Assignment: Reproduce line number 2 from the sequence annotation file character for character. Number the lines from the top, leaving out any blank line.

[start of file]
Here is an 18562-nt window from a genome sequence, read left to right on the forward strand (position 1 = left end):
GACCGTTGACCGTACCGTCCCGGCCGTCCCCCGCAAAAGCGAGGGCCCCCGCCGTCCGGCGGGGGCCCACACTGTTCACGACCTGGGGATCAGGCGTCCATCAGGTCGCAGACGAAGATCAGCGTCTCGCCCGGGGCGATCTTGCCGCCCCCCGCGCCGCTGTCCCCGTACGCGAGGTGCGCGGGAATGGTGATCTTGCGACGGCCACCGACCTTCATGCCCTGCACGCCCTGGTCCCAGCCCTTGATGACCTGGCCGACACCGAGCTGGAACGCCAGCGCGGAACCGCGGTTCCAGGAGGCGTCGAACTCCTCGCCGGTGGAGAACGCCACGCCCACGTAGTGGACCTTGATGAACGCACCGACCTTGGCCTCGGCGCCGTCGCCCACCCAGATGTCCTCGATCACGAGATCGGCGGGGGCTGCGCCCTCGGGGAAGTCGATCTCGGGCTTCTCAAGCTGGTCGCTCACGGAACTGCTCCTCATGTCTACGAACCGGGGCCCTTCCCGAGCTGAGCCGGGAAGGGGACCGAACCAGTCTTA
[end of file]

GACCGTTGACCGTACCGTCCCGGCCGTCCCCCGCAAAAGCGAGGGCCCCCGCCGTCCGGCGGGGGCCCACACTGTTCACGACCTGGGGATCAGGCGTCCATCAGGTCGCAGACGAAGATCAGCGTCTCGCCCGGGGCGATCTTGCCGCCCCCCGCGCCGCTGTCCCCGTACGCGAGGTGCGCGGGAATGGTGATCTTGCGACGGCCACCGACCTTCATGCCCTGCACGCCCTGGTCCCAGCCCTTGATGACCTGGCCGACACCGAGCTGGAACGCCAGCGCGGAACCGCGGTTCCAGGAGGCGTCGAACTCCTCGCCGGTGGAGAACGCCACGCCCACGTAGTGGACCTTGATGAACGCACCGACCTTGGCCTCGGCGCCGTCGCCCACCCAGATGTCCTCGATCACGAGATCGGCGGGGGCTGCGCCCTCGGGGAAGTCGATCTCGGGCTTCTCAAGCTGGTCGCTCACGGAACTGCTCCTCATGTCTACGAACCGGGGCCCTTCCCGAGCTGAGCCGGGAAGGGGACCGAACCAGTCTTA